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A Knockout Experiment: Disciplinary Divides and Experimental Skill in Animal Behaviour Genetics

  • Nicole C. Nelson


In the early 1990s, a set of new techniques for manipulating mouse DNA allowed researchers to ‘knock out’ specific genes and observe the effects of removing them on a live mouse. In animal behaviour genetics, questions about how to deploy these techniques to study the molecular basis of behaviour became quite controversial, with a number of key methodological issues dissecting the interdisciplinary research field along disciplinary lines. This paper examines debates that took place during the 1990s between a predominately North American group of molecular biologists and animal behaviourists around how to design, conduct, and interpret behavioural knockout experiments. Drawing from and extending Harry Collins’s work on how research communities negotiate what counts as a ‘well-done experiment,’ I argue that the positions practitioners took on questions of experimental skill reflected not only the experimental traditions they were trained in but also their differing ontological and epistemological commitments. Different assumptions about the nature of gene action, eg., were tied to different positions in the knockout mouse debates on how to implement experimental controls. I conclude by showing that examining representations of skill in the context of a community’s knowledge commitments sheds light on some of the contradictory ways in which contemporary animal behaviour geneticists talk about their own laboratory work as a highly skilled endeavour that also could be mechanised, as easy to perform and yet difficult to perform well.

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1. Barinaga, Marcia, ‘Knockouts Shed Light on Learning’, Science, 257, 5067 (1992), 162.

2. Kandel, Eric, Search of Memory (New York: WW Norton, 2006), 291.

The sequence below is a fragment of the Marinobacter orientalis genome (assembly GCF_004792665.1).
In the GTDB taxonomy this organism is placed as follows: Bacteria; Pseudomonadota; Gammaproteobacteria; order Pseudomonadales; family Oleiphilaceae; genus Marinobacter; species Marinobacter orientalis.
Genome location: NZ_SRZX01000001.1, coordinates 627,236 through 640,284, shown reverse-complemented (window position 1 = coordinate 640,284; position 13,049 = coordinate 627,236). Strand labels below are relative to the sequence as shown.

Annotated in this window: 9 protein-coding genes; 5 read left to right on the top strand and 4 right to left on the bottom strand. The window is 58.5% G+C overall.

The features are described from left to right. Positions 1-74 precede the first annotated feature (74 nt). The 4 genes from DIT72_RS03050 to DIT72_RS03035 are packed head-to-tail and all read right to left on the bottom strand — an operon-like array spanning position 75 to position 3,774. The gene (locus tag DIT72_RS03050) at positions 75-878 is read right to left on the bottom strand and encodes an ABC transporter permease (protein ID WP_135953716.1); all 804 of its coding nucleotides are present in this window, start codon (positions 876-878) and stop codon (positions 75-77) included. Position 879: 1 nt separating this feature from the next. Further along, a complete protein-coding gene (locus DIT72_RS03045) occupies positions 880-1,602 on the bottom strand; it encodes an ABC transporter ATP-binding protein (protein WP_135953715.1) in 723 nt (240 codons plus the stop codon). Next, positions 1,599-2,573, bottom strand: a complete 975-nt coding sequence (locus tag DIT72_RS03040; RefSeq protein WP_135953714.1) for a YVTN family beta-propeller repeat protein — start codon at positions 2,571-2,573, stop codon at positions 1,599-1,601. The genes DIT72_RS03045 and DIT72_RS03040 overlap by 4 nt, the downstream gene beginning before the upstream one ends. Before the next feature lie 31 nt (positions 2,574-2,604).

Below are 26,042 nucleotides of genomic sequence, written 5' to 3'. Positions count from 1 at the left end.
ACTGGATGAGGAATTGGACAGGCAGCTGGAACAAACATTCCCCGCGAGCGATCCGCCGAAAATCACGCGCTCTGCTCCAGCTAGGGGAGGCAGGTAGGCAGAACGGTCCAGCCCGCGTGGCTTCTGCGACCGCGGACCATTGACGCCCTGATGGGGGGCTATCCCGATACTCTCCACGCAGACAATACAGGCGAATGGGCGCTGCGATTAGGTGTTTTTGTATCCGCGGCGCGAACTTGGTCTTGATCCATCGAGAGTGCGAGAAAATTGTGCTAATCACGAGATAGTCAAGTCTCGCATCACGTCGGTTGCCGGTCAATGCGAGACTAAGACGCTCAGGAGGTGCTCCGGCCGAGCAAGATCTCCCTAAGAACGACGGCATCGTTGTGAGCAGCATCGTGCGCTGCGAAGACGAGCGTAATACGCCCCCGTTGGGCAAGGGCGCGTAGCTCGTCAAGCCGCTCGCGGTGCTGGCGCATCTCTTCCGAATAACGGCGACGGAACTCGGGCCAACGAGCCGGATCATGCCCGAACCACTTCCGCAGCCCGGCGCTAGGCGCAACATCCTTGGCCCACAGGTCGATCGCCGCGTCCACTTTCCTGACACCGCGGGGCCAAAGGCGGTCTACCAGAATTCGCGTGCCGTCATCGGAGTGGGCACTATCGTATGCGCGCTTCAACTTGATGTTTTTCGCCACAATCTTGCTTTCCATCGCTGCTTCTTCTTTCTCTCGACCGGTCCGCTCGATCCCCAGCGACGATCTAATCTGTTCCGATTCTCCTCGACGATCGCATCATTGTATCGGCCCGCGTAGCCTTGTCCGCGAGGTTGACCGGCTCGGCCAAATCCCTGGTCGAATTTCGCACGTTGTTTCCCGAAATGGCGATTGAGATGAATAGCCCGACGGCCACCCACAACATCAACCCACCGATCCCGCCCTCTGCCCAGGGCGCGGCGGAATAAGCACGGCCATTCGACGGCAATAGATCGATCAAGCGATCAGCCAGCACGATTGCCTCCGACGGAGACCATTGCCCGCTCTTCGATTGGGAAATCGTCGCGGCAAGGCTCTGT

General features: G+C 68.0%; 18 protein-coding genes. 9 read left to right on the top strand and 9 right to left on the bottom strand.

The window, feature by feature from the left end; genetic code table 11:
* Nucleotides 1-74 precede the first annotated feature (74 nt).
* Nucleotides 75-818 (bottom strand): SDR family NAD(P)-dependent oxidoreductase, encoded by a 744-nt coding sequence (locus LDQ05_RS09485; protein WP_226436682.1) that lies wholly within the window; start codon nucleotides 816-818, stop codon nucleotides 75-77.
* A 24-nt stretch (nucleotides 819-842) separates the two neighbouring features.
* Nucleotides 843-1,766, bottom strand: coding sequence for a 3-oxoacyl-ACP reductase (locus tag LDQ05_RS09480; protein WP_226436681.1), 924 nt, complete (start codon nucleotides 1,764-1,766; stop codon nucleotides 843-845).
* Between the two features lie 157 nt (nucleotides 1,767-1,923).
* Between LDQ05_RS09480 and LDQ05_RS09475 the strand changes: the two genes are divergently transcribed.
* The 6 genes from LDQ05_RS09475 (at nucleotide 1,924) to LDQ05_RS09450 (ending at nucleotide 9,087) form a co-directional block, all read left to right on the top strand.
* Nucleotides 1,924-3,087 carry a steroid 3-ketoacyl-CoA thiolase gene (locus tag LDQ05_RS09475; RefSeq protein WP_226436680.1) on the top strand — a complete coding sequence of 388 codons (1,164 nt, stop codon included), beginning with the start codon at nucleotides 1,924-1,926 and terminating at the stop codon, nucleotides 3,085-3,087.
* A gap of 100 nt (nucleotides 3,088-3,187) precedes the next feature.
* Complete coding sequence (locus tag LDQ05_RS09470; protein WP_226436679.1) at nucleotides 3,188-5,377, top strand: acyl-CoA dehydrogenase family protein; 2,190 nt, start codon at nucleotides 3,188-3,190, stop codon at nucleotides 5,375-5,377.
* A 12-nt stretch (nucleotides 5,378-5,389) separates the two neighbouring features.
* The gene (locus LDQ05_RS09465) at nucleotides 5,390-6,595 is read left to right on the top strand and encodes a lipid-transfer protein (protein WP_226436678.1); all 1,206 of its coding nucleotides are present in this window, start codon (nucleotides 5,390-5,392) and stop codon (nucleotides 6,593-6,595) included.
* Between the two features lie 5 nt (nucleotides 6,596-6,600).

3. Tonegawa’s paper was published shortly after the Cold Spring Harbor symposium as Alcino J. Silva, Richard Paylor, Jeanne M. Wehner and Susumu Tonegawa, ‘Impaired Spatial Learning in Alpha-Calcium-Calmodulin Kinase II Mutant Mice’, Science, 257, 5067 (1992), 206–11.

4. Kandel and Soriano’s paper was published several months later as Seth G.N. Grant, Thomas J. O’Dell, Kevin A. Karl, Paul L. Stein, Philippe Soriano and Eric R. Kandel, ‘Impaired Long-Term Potentiation, Spatial Learning, and Hippocampal Development in fyn Mutant Mice’, Science, 258, 5090 (1992), 1903–10.

5. O’Dell, Thomas J., Kandel, Eric R. and Grant, Seth G.N., ‘Long-Term Potentiation in the Hippocampus is Blocked by Tyrosine Kinase Inhibitors’, Nature, 353 (1991), 558560.

6. Grant et al., op. cit. (note 4), 1903.

7. Silva et al., op. cit. (note 3), 210.

8. Ibid.

9. Barinaga, op. cit. (note 1), 162.

10. Asa Abeliovich, Richard Paylor, Chong Chen, Jeansok J. Kim, Jeanne M. Wehner and Susumu Tonegawa, ‘PKC Gamma Mutant Mice Exhibit Mild Deficits in Spatial and Contextual Learning’, Cell, 75, 7 (1993), 1263–71; Asa Abeliovich, Chong Chen, Yukiko Goda, Alcino J. Silva, Charles F. Stevens and Susumu Tonegawa, ‘Modified Hippocampal Long-Term Potentiation in PKC${\it\gamma}$-Mutant Mice’, Cell, 75, 7 (1993), 1253–62; Atsu Aiba, Chong Chen, Karl Herrup, Christian Rosenmund, Charles F. Stevens and Susumu Tonegawa, ‘Reduced Hippocampal Long-Term Potentiation and Context-Specific Deficit in Associative Learning in mGluR1 Mutant Mice’, Cell, 79, 2 (1994), 365–75; Atsu Alba, Masanobu Kano, Chong Chen, Mark E. Stanton, Gregory D. Fox, Karl Herrup, Theresa A. Zwingman and Susumu Tonegawa, ‘Deficient Cerebellar Long-Term Depression and Impaired Motor Learning in mGluR1 Mutant Mice’, Cell, 79, 2 (1994), 377–88.

11. Chong Chen, Donald G. Rainnie, Robert W. Greene and Susumu Tonegawa, ‘Abnormal Fear Response and Aggressive Behavior in Mutant Mice Deficient for Alpha-Calcium-Calmodulin Kinase II’, Science, 266, 5183 (1994), 291–4; Ming Xu, Rosario Moratalla, Lisa H. Gold, Noboru Hiroi, George F. Koob, Ann M. Graybiel and Susumu Tonegawa, ‘Dopamine D1 Receptor Mutant Mice Are Deficient in Striatal Expression of Dynorphin and in Dopamine-Mediated Behavioral Responses’, Cell, 79, 4 (1994), 729–42.

12. Morris, Richard G.M. and Kennedy, Mary B., ‘The Pierian Spring’, Current Biology, 2, 10 (1992), 511514.

13. Anthony Deutsch, J., ‘Spatial Learning in Mice’, Science, 262, 5134 (1993), 760763.

14. Routtenberg, Aryeh, ‘Knockout Mouse Fault Lines’, Nature, 374, 6520 (1995), 314.

15. Harry M. Collins, Changing Order: Replication and Induction in Scientific Practice (London: Sage Publications, 1985); idem, ‘The Seven Sexes: A Study in the Sociology of a Phenomenon, or the Replication of Experiments in Physics’, Sociology, 9, 2 (1975), 205–24; idem, ‘Son of Seven Sexes: The Social Destruction of a Physical Phenomenon’, Social Studies of Science, 11, 1 (1981), 33–62.